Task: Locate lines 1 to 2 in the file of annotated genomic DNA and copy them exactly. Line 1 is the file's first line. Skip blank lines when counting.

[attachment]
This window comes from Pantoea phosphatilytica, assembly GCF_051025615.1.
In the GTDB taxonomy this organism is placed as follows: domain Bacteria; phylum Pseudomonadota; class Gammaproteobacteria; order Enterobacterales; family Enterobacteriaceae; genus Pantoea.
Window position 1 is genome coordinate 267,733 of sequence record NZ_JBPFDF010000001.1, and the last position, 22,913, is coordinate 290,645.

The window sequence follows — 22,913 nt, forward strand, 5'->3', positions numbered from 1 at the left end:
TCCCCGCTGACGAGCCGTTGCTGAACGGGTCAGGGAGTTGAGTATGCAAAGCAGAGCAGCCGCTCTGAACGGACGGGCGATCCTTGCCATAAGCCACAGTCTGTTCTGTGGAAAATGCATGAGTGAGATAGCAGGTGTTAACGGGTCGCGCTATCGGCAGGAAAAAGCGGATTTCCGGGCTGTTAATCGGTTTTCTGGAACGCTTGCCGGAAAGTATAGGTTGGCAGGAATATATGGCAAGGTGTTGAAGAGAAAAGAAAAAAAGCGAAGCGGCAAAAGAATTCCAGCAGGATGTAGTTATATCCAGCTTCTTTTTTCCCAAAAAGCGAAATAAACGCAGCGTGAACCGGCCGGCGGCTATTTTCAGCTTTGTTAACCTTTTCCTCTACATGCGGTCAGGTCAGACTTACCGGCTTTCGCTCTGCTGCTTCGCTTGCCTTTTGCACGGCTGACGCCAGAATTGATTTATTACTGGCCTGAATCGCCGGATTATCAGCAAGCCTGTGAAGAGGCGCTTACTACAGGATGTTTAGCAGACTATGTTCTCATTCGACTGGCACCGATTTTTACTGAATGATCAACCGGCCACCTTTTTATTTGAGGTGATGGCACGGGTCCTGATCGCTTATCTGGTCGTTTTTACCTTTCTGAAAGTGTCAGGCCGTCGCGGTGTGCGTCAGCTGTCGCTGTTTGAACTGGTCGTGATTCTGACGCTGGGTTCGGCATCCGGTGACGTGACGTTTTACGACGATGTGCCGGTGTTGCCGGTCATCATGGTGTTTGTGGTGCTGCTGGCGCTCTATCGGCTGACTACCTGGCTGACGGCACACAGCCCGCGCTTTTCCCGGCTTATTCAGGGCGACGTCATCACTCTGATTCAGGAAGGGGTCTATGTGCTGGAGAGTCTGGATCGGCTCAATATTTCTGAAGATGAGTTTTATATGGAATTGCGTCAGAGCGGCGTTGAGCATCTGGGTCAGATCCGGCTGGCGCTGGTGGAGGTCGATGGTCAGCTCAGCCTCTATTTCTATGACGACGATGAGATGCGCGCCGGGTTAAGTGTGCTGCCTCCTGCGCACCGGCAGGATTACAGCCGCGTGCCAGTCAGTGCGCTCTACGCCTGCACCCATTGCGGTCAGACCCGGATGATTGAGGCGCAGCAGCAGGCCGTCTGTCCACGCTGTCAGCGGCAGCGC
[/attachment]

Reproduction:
This window comes from Pantoea phosphatilytica, assembly GCF_051025615.1.
In the GTDB taxonomy this organism is placed as follows: domain Bacteria; phylum Pseudomonadota; class Gammaproteobacteria; order Enterobacterales; family Enterobacteriaceae; genus Pantoea.